Donegal County Council is facing punishment from the Government in the form of cuts to services over non-payment of the household charge, according to Donegal North East Fianna Fáil TD Charlie McConalogue.This is the latest attempt by the Government to shift blame for their failure on the household charge fiasco, he said.Deputy McConalogue commented, “At the weekend, we saw Government Ministers trying to shift blame onto local authority workers in Donegal and across the country for the mess that Phil Hogan has created over the household charge. “Now it is reported that Minister Hogan will punish those areas where the household charge has not been successfully collected, by cutting local services to the entire community. “Let us be clear, this fiasco is not the fault of local authority workers in Donegal or anywhere else. This is entirely Phil Hogan and the Government’s fault. They made a mess of this from the beginning by forcing a flat-rate charge on people regardless of their ability to pay, by failing to provide the proper information to the public, by failing to allow people to pay in a variety of ways including in their local post office, and by failing to give people enough time to pay by instalment. “Now in order to save face, the Government wants to blame ordinary council workers and to threaten cuts to local services. This demonstrates just how disconnected this Government has become from the experience of many families in a very short period of time. What Fine Gael and Labour should be doing is putting their hands up, admitting that they made a mistake, and extending the deadline to the end of the September. That gives them time to run a proper information campaign, allow people to pay in a variety of ways and to offer an option of paying by instalment. “I am asking Minister Dinny McGinley, Deputy Joe McHugh and Senator Jimmy Harte if they stand by their colleagues’ claims that gaps in household charge payments locally are the fault of Donegal County Council workers, and not the Government? I also want them to clarify their position on Minister Hogan’s plans to cut to local services in Donegal if they Government has not succeeded in collecting the household charge from all homes in Donegal.” MCCONALOGUE SLAMS GOVERNMENT OVER HOUSEHOLD CHARGE DEBACLE was last modified: April 2nd, 2012 by StephenShare this:Click to share on Facebook (Opens in new window)Click to share on Twitter (Opens in new window)Click to share on LinkedIn (Opens in new window)Click to share on Reddit (Opens in new window)Click to share on Pocket (Opens in new window)Click to share on Telegram (Opens in new window)Click to share on WhatsApp (Opens in new window)Click to share on Skype (Opens in new window)Click to print (Opens in new window) Tags:Donegal County CouncilHOUSEHOLD CHARGE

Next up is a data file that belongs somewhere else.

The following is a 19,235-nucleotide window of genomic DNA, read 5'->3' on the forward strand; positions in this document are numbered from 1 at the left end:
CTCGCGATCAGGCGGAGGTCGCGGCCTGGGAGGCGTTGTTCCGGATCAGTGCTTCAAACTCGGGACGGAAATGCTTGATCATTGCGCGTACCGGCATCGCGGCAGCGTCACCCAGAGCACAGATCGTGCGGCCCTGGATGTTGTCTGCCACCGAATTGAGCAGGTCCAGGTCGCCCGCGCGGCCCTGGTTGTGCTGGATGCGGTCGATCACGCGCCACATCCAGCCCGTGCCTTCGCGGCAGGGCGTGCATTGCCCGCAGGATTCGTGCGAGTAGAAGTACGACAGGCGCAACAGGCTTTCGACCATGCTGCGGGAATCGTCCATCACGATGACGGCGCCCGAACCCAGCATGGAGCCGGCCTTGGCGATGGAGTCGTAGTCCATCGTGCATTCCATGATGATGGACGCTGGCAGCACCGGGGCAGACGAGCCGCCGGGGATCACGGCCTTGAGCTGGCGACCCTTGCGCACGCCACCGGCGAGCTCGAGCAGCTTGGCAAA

17 December 2002There’s not many people in the world who can juggle five balls. Six balls takes hours and hours and hours of practice. And seven? Well, you can count them on one hand. And when you do, make sure you count in 14-year-old Johan Moolman of the Zip Zap Circus.The Circus, made up of a group of energetic and enthusiastic kids ranging in age from 7 to 20 years, is packed with extraordinary talent in trapeze, acrobatics, juggling, unicycling and clowning.The kids, in their colourful costumes and ready smiles, work together as a well-honed team, displaying confidence, poise and skill that attests to hours of practice and training. And besides juggling seven balls, they juggle rings, clubs, balls, even burning clubs, and the smaller boys juggle sitting on a bigger boy’s shoulders, who is on a unicycle.They tour the country, usually during school holidays, giving free shows in shopping centres. Some kids have gone on overseas trips – at present there are four boys performing in Holland. The school has around 60 kids, half boys, half girls.Zip Zap teenagers take on African stick-fightingThe Circus is based in Cape Town, where it began in 1992, and is the only free circus school in the country. It takes children from all walks of life – some are street kids, others have no parents, several live in mansions, others live in shacks in townships. They don’t pay fees for their five hours of training a day they get, and they still go to school, in some cases paid for by Zip Zap to encourage the kids to finish their formal schooling.Free shows, no training fees . . . how do they do it? The Circus has one major sponsor in the form of Old Mutual Properties, and they perform free of charge in shopping centres belonging to the large corporate. But most of their funding they earn themselves, through corporate, stunt and film work. Two recent movies they were involved in are Home Alone 4 and Sinbad. Several years ago they did the stunt work for the Sanlam advert in which a trapeze artist walked across a tightrope strung between two buildings.David Koch, assistant trainer and tour manager, explains: “We do corporate acts just for entertainment, but we also create shows around what companies want, maybe to build trust, to represent safety or dignity.’The school was started 10 years ago by Brent van Rensburg and his wife Laurence Esteve. Van Rensburg has worked in circuses worldwide. He set up the Circus with the aim of teaching kids life skills through circus skills.It’s not hard to see that it’s working – the kids exude confidence and pride, trust in each other (especially when you’re dangling from someone’s wrists four metres above the ground) and just plain enjoyment, obvious in their happy smiles. Says Lizo James, 17: “This is my school, it is good for me and makes me excited.’ He admits it is hard work. “It is not easy, you have to train hard to be flexible.’The kids also learn practical skills. They make all their own props and costumes, and learn make-up application.It goes further. Several of their acts are very humorous – a clown act with three bakers who throw their dough around, tumble over and under their baking table, getting lots of laughs from the audience.Another act involves boys dressed up as animals, tiptoeing behind a hunter dressed in khaki. They jump over a vaulting horse in every imaginable way, creating a very amusing scene. Two talented boys come on with African drums, and elicit much laughter with their mimed actions, but produce some pretty cool drumming.Koch says most of the ideas for the humorous sketches are put together by the kids themselves.And don’t skimp on the applause. Says Ryno Keet, 17: “The best part is getting a good round of applause.’ For him it shows the audience appreciates all the hard work that goes into each act. It requires a lot of “dedication, commitment, perseverance, and a need to get better’.Zip Zap has links with the world-famous Cirque du Soleil, a Canadian-based circus, which sends interns to the Cape Town school.Zip Zap also has an outreach programme. They take street kids for a three-week basic circus skills course and some reveal great talent, but it can be heartbreaking. “Some of these kids could be stars, but they inevitably go back to the street’, says Cock.Three boys from Zip Zap will be going to study at the UniverSoul Circus in the US in February.Future plans for the circus are to create a centre of the arts, with a hostel attached. “We get inquiries from around the world. We’d like to set up an alternative kind of school’, says Koch. This requires approval from the Department of Education, so it will take some time.Smiles, confidence, poise . . . isn’t this what every teenager needs? Want to use this article in your publication or on your website?See: Using SAinfo material